Jonathan Rosenne schrieb:
> So what?
> your arguments are correct but are barely relevant and misleading.
> "Almost no exceptions" is logically equivalent to "there are exceptions",
> as opposed to "there are no exceptions". The actual percentage is not
> Any list would be open ended - new words are constantly being added. As you
> say, any foreign word ending with a hard Pe or Kaf is a candidate, and any
> abbreviation ending with a final letter.
Not so, foreign words with /k/ at the end are written with kuf;
only Arabic words that share a common root with Hebrew (muBaRaK
blessed in Arabic, like Hebrew meVuraCH, BRaCHa, leVaReCH) take
> By the same logic, there is no need for distinct upper and lower case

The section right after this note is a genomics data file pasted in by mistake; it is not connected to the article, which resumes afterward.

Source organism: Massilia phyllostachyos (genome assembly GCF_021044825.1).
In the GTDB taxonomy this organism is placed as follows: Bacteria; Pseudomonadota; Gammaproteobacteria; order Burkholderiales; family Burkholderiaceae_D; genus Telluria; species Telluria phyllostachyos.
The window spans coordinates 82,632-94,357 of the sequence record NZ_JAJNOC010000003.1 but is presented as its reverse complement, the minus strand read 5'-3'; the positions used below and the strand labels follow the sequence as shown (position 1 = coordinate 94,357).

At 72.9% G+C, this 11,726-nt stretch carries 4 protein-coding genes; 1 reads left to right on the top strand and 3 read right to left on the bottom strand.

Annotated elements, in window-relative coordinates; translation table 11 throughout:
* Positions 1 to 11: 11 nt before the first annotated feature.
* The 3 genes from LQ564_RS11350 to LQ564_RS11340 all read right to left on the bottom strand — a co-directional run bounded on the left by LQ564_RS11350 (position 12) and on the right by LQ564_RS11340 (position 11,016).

> letters in English. The rules are simple and the exceptions are rare.
Yes, Jony, but my comparison is with Arabic. In Arabic there
exceptions, that is one of the reasons for having ZWJ and ZWNJ in
Because the percentage of exceptions is small, it is more
economical to input and store (although this can be handled and
argued separately!) just KAF and let the rendering device take
care of the form - in Hebrew just like in Arabic.
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